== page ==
Politics often mimics theater. And – displaying elements of drama, intrigue, and a fair bit of fantasy – this month's elaborate production by Senate Democrats to frame oil companies as the reason for high gas prices merits a Tony nomination.
Beyond entertainment, the push to single out U.S. oil and gas firms for additional tax burdens holds little value.
In fact, if the Senate were to pass the kind of proposal it voted on this week, the Congressional Research Service warns that American consumers would face higher energy costs and greater reliance on imports. Echoing that concern, S&P notes the public will ultimately pay the price in limited supplies and rising prices for lawmakers playing politics with energy policy.
Washington's debate over so-called oil "subsidies" signifies a fundamental misunderstanding about who pays taxes in America. University of Michigan economist Mark Perry emphasizes that real people, not corporations, ultimately pay taxes. Higher taxes on any industry – particularly a sector such as energy which feeds into every aspect of our economy – translate to higher prices for consumers, lower wages and fewer jobs for employees, and/or lower returns for shareholders.
These realities hardly qualify as common knowledge. And because taxes are a very complex issue, special interest groups can easily exploit public confusion. The liberal-leaning Center for American Progress, for example, tries to paint major oil companies' tax burden as "lower than the average American's." Yet, federal data shows that's just not the case.
A 2008 report by the U.S. Energy Information Agency shows the 27 major energy producing companies surveyed bear an effective tax rate of 40 percent – a whopping 14 percentage points more than the average rate of all U.S. manufacturers. The American Petroleum Institute reports that for 2010, oil and gas companies paid effective income taxes of more than 41 percent.
Though activists highlight high overall profits in their screeds, the oil sector's net profit margins after accounting for expenses are actually rather ordinary. The integrated oil and gas industry averages a profit of 6.2 cents per dollar of sales, putting it squarely in the middle of all other industries based on profitability, and lower even than the steel industry which just a few years back convinced President Bush to implement harmful import tariffs to protect them from competition.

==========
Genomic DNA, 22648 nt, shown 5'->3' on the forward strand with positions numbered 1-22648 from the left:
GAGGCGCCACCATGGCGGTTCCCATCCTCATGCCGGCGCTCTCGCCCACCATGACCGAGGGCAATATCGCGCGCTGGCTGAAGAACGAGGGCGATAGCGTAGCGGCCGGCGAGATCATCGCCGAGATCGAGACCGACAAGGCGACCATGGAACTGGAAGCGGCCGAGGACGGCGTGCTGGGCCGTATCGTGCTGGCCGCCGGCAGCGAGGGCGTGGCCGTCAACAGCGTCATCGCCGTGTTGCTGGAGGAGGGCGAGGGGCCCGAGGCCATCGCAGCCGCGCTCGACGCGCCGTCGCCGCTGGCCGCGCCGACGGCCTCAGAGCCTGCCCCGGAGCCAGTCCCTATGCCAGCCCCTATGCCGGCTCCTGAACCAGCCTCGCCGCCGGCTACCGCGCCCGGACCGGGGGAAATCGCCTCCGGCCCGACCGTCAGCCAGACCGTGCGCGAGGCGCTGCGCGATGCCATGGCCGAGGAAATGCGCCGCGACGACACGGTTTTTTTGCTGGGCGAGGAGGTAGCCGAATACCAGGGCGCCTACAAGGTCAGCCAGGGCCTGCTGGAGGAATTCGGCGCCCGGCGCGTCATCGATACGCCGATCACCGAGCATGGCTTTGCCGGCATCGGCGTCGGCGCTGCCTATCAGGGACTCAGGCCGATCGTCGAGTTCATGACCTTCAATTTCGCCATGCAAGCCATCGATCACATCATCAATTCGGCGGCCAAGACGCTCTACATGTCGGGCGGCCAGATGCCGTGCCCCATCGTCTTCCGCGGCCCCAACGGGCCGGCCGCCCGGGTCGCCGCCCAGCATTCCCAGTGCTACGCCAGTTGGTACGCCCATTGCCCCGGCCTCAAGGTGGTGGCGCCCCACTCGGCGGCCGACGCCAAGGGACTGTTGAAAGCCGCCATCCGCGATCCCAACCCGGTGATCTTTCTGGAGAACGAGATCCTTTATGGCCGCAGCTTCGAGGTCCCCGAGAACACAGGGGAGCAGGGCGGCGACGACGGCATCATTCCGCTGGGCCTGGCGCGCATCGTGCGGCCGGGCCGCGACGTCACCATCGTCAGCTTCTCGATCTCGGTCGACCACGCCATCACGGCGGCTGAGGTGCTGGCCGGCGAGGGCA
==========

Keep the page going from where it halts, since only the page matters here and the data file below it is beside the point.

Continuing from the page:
Even the basic rhetoric deployed by President Obama and his allies in Congress is misleading. Contrary to the soundbytes, the broadly available tax provisions under attack in the Senate bill are not special "subsidies" from taxpayers because they don't account for a single cent in federal spending. What's more, their removal would likely not help to reduce our national debt since Democrats have expressed their hope to use the money raised from these tax hikes to subsidize unproven "green" technologies.
One such "subsidy" is actually a credit known as Section 199 and applies to all domestic producers -- from music producers to soft drink manufacturers. Note that the Finance Committee has yet to call Sony or Coca-Cola to testify on the massive "subisidies" they're receiving through perfectly legitimate tax credits.
Another target is the "dual capacity" protection, which prevents American firms from being taxed twice on income earned abroad. If the IRS were to double tax U.S. multinationals, they would be put at an enormous competitive disadvantage. Even after these deductions, U.S. oil and gas firms contribute billions each year to local, state, and federal coffers.
Oil companies may make for a convenient scapegoat, but the bottom line is that increasing taxes on American energy is a recipe for higher prices, reduced supplies, fewer jobs and questionable impact on reducing our national debt.
Andrew Moylan is the vice president of Government Affairs for the National Taxpayers Union.